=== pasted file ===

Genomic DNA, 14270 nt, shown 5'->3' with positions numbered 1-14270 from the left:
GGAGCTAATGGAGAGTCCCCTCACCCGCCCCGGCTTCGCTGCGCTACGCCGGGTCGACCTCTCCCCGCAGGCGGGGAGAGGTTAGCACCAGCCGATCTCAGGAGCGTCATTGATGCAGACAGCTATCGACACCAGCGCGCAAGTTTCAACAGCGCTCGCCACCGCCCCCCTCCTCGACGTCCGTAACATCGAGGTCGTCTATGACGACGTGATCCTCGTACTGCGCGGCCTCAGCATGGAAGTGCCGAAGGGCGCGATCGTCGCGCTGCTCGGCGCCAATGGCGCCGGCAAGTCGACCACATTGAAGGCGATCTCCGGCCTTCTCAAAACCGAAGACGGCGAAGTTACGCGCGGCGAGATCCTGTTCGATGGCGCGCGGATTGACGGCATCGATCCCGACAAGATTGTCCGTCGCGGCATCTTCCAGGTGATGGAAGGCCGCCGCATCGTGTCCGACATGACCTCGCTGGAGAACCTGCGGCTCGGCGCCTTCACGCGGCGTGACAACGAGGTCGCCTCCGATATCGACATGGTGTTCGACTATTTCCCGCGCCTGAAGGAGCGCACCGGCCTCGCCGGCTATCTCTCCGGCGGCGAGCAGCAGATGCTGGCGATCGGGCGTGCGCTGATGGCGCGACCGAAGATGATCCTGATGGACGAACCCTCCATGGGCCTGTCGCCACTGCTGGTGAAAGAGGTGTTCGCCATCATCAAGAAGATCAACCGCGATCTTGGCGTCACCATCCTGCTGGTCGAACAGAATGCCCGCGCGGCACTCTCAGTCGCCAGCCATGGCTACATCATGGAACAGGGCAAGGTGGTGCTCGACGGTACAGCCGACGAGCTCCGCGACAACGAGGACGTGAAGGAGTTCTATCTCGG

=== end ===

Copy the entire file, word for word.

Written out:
Genomic DNA, 14270 nt, shown 5'->3' with positions numbered 1-14270 from the left:
GGAGCTAATGGAGAGTCCCCTCACCCGCCCCGGCTTCGCTGCGCTACGCCGGGTCGACCTCTCCCCGCAGGCGGGGAGAGGTTAGCACCAGCCGATCTCAGGAGCGTCATTGATGCAGACAGCTATCGACACCAGCGCGCAAGTTTCAACAGCGCTCGCCACCGCCCCCCTCCTCGACGTCCGTAACATCGAGGTCGTCTATGACGACGTGATCCTCGTACTGCGCGGCCTCAGCATGGAAGTGCCGAAGGGCGCGATCGTCGCGCTGCTCGGCGCCAATGGCGCCGGCAAGTCGACCACATTGAAGGCGATCTCCGGCCTTCTCAAAACCGAAGACGGCGAAGTTACGCGCGGCGAGATCCTGTTCGATGGCGCGCGGATTGACGGCATCGATCCCGACAAGATTGTCCGTCGCGGCATCTTCCAGGTGATGGAAGGCCGCCGCATCGTGTCCGACATGACCTCGCTGGAGAACCTGCGGCTCGGCGCCTTCACGCGGCGTGACAACGAGGTCGCCTCCGATATCGACATGGTGTTCGACTATTTCCCGCGCCTGAAGGAGCGCACCGGCCTCGCCGGCTATCTCTCCGGCGGCGAGCAGCAGATGCTGGCGATCGGGCGTGCGCTGATGGCGCGACCGAAGATGATCCTGATGGACGAACCCTCCATGGGCCTGTCGCCACTGCTGGTGAAAGAGGTGTTCGCCATCATCAAGAAGATCAACCGCGATCTTGGCGTCACCATCCTGCTGGTCGAACAGAATGCCCGCGCGGCACTCTCAGTCGCCAGCCATGGCTACATCATGGAACAGGGCAAGGTGGTGCTCGACGGTACAGCCGACGAGCTCCGCGACAACGAGGACGTGAAGGAGTTCTATCTCGG